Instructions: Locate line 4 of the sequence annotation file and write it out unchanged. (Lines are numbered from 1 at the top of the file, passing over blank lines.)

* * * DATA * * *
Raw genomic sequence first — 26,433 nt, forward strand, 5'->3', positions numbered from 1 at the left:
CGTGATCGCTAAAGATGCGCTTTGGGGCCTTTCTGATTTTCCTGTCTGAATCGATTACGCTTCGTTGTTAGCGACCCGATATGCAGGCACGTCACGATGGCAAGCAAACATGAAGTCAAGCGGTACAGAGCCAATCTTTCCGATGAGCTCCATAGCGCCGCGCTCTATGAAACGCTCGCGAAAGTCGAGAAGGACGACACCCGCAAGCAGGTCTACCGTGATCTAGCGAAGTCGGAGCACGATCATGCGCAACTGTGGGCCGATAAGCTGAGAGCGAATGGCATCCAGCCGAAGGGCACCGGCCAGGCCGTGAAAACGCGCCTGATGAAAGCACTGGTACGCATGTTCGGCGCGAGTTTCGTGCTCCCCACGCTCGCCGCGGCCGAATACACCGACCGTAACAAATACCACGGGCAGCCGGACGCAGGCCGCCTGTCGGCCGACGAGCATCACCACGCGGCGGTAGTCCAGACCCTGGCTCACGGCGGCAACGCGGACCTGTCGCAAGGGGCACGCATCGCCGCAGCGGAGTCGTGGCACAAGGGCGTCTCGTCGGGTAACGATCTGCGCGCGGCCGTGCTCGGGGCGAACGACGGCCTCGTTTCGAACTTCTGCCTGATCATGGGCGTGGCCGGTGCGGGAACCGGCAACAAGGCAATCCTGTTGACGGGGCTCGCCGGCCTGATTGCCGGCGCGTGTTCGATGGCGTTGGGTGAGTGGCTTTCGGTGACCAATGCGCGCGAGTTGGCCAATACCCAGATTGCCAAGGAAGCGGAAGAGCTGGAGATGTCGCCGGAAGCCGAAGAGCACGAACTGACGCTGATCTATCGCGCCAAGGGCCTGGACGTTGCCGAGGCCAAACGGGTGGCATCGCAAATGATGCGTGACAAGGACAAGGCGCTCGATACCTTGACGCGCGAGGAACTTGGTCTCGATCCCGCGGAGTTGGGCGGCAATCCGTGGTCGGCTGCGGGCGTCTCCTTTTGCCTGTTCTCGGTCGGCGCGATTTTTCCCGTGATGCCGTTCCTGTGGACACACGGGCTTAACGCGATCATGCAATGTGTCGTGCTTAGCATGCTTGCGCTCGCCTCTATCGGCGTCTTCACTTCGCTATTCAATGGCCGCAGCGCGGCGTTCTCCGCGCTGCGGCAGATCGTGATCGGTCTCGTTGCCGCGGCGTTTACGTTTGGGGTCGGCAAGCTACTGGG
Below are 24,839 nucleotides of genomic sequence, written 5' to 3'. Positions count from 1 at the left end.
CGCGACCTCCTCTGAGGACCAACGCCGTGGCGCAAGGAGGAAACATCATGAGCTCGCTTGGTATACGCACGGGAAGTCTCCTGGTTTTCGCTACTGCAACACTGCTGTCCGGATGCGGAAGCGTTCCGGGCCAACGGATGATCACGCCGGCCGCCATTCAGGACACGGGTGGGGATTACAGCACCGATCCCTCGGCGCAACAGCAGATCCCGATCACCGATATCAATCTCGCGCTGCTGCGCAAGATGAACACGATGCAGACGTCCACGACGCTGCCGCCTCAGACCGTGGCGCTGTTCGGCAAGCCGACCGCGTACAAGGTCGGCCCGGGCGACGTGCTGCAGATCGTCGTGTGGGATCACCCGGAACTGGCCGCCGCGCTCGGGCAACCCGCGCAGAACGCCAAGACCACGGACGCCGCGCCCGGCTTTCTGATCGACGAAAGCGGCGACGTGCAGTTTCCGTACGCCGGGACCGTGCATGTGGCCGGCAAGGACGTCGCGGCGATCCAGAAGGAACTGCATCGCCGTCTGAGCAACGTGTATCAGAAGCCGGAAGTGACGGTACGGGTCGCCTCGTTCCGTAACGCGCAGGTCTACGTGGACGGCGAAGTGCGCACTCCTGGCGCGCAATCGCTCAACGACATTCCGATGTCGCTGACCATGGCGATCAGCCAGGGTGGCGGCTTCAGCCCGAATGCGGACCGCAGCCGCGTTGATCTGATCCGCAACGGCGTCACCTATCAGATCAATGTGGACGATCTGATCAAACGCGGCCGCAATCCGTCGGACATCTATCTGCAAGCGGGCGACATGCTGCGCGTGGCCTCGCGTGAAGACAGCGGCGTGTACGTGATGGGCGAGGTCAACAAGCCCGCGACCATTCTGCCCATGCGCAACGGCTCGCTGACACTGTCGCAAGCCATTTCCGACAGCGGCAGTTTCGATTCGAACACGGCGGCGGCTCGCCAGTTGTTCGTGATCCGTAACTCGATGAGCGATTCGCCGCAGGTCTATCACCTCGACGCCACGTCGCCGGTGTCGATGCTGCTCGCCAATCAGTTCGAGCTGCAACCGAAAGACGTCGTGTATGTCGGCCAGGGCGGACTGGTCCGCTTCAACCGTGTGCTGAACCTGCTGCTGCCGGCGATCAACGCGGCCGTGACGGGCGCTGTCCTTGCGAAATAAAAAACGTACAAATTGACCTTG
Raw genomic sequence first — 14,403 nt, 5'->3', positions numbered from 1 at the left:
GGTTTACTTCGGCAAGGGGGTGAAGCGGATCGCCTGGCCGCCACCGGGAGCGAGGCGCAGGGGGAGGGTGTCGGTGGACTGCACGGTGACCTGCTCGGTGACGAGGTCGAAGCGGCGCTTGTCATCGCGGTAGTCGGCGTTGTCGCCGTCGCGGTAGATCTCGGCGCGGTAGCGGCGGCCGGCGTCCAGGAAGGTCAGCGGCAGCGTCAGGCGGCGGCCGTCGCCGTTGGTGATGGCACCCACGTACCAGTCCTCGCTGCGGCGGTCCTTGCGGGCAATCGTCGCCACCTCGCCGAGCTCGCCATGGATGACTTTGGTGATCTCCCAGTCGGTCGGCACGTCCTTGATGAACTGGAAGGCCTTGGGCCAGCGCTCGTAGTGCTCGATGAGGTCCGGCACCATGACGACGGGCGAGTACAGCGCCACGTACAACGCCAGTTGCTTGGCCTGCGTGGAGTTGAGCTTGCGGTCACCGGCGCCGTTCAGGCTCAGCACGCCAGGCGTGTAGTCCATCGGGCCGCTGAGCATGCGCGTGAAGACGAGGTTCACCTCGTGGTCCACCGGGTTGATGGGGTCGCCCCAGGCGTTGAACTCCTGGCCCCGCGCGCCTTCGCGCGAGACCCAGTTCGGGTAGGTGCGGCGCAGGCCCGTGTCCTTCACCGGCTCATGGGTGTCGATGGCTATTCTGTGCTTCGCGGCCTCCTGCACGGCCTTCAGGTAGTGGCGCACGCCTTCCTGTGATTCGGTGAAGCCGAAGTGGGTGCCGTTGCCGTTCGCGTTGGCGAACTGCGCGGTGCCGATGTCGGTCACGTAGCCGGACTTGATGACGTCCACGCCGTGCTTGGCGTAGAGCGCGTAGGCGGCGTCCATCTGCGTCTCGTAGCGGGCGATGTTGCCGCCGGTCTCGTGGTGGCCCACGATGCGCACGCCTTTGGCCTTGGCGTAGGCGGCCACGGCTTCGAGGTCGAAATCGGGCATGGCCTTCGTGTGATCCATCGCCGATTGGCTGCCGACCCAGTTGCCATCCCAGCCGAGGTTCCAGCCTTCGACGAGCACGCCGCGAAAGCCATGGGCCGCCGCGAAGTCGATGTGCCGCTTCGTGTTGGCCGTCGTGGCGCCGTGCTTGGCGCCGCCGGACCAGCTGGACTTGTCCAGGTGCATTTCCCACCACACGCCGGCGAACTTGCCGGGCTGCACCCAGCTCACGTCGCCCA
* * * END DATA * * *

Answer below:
CGCGACCTCCTCTGAGGACCAACGCCGTGGCGCAAGGAGGAAACATCATGAGCTCGCTTGGTATACGCACGGGAAGTCTCCTGGTTTTCGCTACTGCAACACTGCTGTCCGGATGCGGAAGCGTTCCGGGCCAACGGATGATCACGCCGGCCGCCATTCAGGACACGGGTGGGGATTACAGCACCGATCCCTCGGCGCAACAGCAGATCCCGATCACCGATATCAATCTCGCGCTGCTGCGCAAGATGAACACGATGCAGACGTCCACGACGCTGCCGCCTCAGACCGTGGCGCTGTTCGGCAAGCCGACCGCGTACAAGGTCGGCCCGGGCGACGTGCTGCAGATCGTCGTGTGGGATCACCCGGAACTGGCCGCCGCGCTCGGGCAACCCGCGCAGAACGCCAAGACCACGGACGCCGCGCCCGGCTTTCTGATCGACGAAAGCGGCGACGTGCAGTTTCCGTACGCCGGGACCGTGCATGTGGCCGGCAAGGACGTCGCGGCGATCCAGAAGGAACTGCATCGCCGTCTGAGCAACGTGTATCAGAAGCCGGAAGTGACGGTACGGGTCGCCTCGTTCCGTAACGCGCAGGTCTACGTGGACGGCGAAGTGCGCACTCCTGGCGCGCAATCGCTCAACGACATTCCGATGTCGCTGACCATGGCGATCAGCCAGGGTGGCGGCTTCAGCCCGAATGCGGACCGCAGCCGCGTTGATCTGATCCGCAACGGCGTCACCTATCAGATCAATGTGGACGATCTGATCAAACGCGGCCGCAATCCGTCGGACATCTATCTGCAAGCGGGCGACATGCTGCGCGTGGCCTCGCGTGAAGACAGCGGCGTGTACGTGATGGGCGAGGTCAACAAGCCCGCGACCATTCTGCCCATGCGCAACGGCTCGCTGACACTGTCGCAAGCCATTTCCGACAGCGGCAGTTTCGATTCGAACACGGCGGCGGCTCGCCAGTTGTTCGTGATCCGTAACTCGATGAGCGATTCGCCGCAGGTCTATCACCTCGACGCCACGTCGCCGGTGTCGATGCTGCTCGCCAATCAGTTCGAGCTGCAACCGAAAGACGTCGTGTATGTCGGCCAGGGCGGACTGGTCCGCTTCAACCGTGTGCTGAACCTGCTGCTGCCGGCGATCAACGCGGCCGTGACGGGCGCTGTCCTTGCGAAATAAAAAACGTACAAATTGACCTTG